Savvy travelers often scour the web pages relentlessly to find the best deals for their vacation. Las Vegas, in particular, has probably one of the best selections of wonderful hotels for the Sin City visitor. Although popular travel sites like Orbitz, Expedia, Travelocity and countless others seem to list every detail of the hotels on their site, one important item guests need to know is often intentionally left out. As a result, the traveler receives a sudden shock at the registration desk when they are forced to pay a “mandatory resort fee” of anywhere from $1.00 to $25.00 per night, sometimes per person per night. The “resort fee” allegedly is to give you access to the spa, fitness center, the in-room safe, even use of the pool regardless of whether you intend to use it or not or for an energy surcharge. The truth is the fee is another way the hotel makes up for falling revenue.
The use of resort fees is becoming the industry standard and a smart shopper needs to read those web pages very carefully. At times, the resort fee will be listed by via a hyperlink that a lot of people don’t look at. Travel web sites place the blame on the hotels and respond to the criticism by saying you should contact the hotels directly with any questions.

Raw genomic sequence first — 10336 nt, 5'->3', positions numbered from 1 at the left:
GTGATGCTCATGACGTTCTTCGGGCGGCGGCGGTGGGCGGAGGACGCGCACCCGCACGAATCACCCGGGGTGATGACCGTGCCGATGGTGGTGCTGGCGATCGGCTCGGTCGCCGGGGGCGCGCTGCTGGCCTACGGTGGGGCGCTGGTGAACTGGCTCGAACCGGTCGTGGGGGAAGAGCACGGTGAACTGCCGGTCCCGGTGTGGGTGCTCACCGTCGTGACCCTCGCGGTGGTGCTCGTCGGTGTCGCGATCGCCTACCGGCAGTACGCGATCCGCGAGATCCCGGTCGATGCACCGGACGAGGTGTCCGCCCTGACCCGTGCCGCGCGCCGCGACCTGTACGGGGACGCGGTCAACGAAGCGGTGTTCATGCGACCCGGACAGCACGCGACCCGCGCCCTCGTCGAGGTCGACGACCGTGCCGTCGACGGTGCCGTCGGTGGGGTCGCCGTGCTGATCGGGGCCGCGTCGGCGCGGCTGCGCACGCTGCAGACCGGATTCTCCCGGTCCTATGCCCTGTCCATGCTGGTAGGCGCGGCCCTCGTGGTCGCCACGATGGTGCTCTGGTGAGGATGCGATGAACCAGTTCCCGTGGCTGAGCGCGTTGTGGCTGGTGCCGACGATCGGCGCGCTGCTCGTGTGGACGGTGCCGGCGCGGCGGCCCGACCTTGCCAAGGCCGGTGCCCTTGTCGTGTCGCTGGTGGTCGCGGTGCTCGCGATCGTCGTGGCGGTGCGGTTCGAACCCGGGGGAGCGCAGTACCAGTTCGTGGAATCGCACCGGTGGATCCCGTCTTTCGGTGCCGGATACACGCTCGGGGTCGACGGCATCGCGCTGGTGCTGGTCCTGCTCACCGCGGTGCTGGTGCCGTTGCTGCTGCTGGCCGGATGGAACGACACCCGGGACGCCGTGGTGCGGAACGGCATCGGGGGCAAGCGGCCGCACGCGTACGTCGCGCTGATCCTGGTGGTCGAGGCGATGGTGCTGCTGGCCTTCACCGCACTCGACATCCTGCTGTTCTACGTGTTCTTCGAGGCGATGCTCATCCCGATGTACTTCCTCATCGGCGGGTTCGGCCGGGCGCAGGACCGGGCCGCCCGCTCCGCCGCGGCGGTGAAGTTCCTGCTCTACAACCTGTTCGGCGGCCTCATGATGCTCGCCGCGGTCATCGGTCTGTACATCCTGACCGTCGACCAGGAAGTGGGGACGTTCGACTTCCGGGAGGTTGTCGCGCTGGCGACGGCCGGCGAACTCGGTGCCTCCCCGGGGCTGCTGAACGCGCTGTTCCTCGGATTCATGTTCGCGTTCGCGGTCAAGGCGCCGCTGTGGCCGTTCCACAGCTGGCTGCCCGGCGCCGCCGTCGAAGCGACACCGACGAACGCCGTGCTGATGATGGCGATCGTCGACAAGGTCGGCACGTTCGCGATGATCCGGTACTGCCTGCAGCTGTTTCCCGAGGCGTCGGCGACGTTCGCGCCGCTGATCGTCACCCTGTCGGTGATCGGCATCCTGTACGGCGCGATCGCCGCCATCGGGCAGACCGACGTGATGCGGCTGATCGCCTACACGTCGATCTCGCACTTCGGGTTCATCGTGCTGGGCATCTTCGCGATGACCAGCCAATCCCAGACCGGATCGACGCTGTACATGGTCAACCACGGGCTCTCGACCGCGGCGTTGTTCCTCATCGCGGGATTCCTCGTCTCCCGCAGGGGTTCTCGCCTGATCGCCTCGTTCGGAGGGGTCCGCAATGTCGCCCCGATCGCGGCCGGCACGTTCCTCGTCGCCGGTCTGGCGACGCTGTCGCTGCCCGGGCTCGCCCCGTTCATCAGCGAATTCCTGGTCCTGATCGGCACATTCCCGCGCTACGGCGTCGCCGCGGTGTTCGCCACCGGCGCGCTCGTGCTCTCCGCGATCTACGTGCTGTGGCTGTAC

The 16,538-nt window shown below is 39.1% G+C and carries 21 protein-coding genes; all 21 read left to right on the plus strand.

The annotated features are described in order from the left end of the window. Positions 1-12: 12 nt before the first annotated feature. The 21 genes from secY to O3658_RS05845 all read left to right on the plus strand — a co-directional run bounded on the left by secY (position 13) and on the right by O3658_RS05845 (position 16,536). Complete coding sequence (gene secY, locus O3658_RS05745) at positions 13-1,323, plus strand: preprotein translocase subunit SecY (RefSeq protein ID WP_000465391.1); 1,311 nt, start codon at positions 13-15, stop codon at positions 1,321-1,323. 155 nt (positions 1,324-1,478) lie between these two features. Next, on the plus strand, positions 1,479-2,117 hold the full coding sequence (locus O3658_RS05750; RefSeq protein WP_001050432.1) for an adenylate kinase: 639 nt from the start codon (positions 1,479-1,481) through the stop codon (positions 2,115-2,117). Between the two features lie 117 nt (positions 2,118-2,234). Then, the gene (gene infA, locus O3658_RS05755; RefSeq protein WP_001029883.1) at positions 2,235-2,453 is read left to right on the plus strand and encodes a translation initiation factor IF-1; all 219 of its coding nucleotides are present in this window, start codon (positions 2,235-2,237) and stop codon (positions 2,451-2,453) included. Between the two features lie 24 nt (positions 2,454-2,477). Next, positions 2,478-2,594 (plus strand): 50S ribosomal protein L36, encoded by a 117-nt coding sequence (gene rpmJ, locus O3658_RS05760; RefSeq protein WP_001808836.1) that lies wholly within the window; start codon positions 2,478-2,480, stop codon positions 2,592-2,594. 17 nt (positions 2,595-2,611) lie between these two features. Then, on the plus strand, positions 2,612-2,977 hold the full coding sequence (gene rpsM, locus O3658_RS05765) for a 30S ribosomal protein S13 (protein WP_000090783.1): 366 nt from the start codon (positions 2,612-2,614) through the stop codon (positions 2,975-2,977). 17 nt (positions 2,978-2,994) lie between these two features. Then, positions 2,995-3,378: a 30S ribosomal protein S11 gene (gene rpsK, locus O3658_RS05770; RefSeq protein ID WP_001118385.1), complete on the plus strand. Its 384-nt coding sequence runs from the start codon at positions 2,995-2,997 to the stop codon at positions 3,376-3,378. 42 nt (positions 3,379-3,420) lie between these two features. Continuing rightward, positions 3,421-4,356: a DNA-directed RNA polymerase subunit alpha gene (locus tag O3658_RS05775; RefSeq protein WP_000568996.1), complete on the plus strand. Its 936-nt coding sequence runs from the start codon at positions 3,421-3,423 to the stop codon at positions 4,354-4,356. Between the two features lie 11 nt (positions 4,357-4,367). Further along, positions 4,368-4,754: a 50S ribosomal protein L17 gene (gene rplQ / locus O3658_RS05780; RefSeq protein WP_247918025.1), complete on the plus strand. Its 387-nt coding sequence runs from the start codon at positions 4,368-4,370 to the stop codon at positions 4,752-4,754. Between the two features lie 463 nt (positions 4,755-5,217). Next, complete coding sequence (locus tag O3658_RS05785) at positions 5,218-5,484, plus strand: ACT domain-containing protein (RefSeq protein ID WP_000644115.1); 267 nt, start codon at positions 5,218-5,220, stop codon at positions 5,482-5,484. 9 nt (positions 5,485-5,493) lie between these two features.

In Las Vegas, competition among hotels is keen. Many of the fanciest hotels have quietly started charging the fee while others have been doing it for years. The Bellagio, a luxury MGM Resorts hotel that has mid-week room rates beginning at $300 per night, is the latest to begin to charge the fee. Many well-known hotels however are holding out on resort fees for the benefit of their guests. Hotels like Caesar’s Palace, Bally’s, Harrah’s, Marriot, Paris, Planet Hollywood and the South Point among many others are the best deals because the do not charge mandatory resort fees.
The best way for travelers to avoid surprise fees is to do your homework. If you book a hotel by phone, ask them if they charge a resort fee. If you book it on a national web site, look carefully for links to “additional hotel information,” if you book with a local travel outlet, like www.vegas.com be aware they don’t set, charge or endorse the fees but will list resort fees if the hotel provides the information. Being aware of this fee will save you the discomfort of reviewing your credit card statement when your vacation is over and seeing expensive fees you didn’t count on. The smart traveler will vote with his wallet when choosing a destination hotel and pick one with no resort fee.